A new study by Foothills Pipe Lines claims it would be cheaper by $200 million to build separate pipelines from the North Slope and Mackenzie Delta than going "over-the-top" in a single line and deliveries should start sooner.
The Calgary-based partnership of TransCanada Pipe Lines and Westcoast Energy put a price tag of $12.8 billion on the two routes and $13 billion on a line under the Beaufort Sea and down the Mackenzie Valley.
It estimated an Alaska Highway route, which it proposed in the late 1970s, could be built in six to seven years and carry 4 billion cubic feet per day, while a line from the Mackenzie Delta would open in eight to nine years and deliver 1.2 billion cubic feet per day.
An over-the-top project would take an estimated nine to 10 years and pose "critical and serious constraints" associated with the subsea portion, the study said.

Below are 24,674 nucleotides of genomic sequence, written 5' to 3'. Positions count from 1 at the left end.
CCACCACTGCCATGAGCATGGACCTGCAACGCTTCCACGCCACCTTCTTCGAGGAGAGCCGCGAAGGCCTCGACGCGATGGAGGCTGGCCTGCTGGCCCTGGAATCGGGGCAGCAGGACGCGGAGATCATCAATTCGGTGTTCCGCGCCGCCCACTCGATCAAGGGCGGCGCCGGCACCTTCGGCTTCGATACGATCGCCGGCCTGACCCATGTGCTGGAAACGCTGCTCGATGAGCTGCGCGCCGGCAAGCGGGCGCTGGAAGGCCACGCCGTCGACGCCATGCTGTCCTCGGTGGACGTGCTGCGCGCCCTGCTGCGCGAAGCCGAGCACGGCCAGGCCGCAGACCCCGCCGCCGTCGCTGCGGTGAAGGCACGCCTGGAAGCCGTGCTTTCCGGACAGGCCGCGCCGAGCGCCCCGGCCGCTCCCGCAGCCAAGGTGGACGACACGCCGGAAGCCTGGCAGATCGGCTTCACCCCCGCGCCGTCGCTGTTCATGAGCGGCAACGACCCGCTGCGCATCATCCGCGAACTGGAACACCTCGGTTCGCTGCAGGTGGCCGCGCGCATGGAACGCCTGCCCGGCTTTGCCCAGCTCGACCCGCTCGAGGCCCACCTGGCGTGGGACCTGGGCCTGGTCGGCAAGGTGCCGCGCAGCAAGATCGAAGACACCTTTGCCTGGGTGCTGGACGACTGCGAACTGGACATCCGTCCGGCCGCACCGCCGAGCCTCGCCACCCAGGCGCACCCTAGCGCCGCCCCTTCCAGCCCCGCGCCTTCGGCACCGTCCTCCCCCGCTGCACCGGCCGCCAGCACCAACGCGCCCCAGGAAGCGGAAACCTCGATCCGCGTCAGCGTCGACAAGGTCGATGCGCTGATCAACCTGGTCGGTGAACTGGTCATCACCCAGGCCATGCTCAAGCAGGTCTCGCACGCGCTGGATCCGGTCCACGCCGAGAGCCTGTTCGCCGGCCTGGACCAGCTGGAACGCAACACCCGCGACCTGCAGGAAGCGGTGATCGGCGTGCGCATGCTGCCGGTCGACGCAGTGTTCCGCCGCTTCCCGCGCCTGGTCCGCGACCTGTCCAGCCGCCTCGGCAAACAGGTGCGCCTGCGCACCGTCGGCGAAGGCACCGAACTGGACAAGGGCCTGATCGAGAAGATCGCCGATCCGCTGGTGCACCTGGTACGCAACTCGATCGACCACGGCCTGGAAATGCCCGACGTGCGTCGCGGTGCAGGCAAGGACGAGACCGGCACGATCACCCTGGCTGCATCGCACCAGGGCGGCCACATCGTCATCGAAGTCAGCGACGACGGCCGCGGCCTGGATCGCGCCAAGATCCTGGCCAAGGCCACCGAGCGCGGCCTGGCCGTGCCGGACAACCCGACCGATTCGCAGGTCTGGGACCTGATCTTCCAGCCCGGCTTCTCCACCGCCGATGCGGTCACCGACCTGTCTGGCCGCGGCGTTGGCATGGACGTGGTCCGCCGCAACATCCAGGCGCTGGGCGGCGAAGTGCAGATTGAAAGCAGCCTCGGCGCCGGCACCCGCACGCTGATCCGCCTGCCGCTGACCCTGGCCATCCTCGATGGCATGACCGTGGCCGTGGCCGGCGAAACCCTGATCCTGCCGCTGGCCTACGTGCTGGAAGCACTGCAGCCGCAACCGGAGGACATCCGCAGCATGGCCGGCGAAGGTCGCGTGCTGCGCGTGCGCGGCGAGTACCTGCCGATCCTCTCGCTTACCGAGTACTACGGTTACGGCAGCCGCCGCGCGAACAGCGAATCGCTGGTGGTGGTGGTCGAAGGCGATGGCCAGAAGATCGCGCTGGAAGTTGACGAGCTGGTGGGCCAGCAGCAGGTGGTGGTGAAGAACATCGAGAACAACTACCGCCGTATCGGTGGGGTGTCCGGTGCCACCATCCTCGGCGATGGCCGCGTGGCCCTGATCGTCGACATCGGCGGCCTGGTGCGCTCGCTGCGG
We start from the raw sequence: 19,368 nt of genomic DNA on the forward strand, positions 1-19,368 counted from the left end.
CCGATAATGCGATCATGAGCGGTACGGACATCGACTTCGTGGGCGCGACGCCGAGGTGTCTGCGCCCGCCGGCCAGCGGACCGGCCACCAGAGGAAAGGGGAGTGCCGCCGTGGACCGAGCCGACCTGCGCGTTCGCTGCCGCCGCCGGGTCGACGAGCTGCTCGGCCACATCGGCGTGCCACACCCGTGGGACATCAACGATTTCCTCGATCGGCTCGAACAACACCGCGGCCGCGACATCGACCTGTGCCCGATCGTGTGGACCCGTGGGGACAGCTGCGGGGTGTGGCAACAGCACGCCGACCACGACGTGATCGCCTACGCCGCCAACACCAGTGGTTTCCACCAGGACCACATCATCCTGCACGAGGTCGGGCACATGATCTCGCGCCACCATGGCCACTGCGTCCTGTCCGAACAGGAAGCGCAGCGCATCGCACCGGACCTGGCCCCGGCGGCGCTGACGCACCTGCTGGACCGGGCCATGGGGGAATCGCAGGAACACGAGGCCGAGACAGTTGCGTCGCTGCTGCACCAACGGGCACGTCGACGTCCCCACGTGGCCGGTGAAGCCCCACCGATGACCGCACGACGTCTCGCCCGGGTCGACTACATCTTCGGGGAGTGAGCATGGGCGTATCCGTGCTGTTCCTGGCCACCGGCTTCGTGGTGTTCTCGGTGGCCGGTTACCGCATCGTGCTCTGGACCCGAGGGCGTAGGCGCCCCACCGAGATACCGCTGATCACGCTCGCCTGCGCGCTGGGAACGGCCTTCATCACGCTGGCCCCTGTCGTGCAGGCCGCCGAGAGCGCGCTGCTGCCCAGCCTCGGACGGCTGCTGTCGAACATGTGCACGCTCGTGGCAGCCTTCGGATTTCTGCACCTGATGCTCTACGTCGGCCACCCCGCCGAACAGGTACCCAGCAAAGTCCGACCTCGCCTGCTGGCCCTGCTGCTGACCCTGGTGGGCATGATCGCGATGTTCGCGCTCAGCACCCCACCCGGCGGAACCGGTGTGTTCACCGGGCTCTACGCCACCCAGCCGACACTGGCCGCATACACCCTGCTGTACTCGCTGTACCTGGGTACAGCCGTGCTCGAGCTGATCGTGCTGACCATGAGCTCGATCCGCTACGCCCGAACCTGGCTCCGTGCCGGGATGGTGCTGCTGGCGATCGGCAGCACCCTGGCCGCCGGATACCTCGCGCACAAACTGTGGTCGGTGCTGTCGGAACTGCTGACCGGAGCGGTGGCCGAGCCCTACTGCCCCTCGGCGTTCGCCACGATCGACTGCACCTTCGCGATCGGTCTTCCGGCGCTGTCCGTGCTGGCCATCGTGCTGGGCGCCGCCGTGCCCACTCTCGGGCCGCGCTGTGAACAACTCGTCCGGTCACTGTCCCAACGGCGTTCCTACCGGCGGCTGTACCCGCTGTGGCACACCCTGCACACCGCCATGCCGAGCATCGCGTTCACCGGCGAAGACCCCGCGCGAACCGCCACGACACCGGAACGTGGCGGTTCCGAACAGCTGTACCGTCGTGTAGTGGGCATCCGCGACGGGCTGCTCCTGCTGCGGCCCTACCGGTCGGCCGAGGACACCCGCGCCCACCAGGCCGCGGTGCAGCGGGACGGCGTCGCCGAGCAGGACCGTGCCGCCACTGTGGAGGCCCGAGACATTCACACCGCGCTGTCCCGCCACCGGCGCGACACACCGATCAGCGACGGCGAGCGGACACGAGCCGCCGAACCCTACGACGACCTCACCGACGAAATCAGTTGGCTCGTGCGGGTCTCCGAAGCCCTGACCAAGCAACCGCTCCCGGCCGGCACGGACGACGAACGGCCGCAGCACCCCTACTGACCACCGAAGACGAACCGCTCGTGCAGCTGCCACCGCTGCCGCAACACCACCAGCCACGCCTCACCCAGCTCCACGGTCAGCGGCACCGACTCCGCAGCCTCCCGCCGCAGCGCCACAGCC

To ensure a reliable flow from the North Slope, the Beaufort portion would have to be twinned, be built far enough offshore to avoid ruptures from ice-scouring and gouging and overcome strong environmental opposition which could be a "route stopper," said Foothills.
It said a limited open water season would significantly restrict the construction time and could result in cost overruns and long delays.
A Foothills' spokesman said the report makes a case that once all factors are taken into consideration the cost advantages of going over-the-top disappear.
Doug Matthews, director of the Northwest Territories oil and gas division, told reporters that producer studies show over-the-top is cheaper and doesn't require twinning under the Beaufort.
He said it was logical for Foothills, a pipeline company, to argue for two lines, while shippers would prefer one.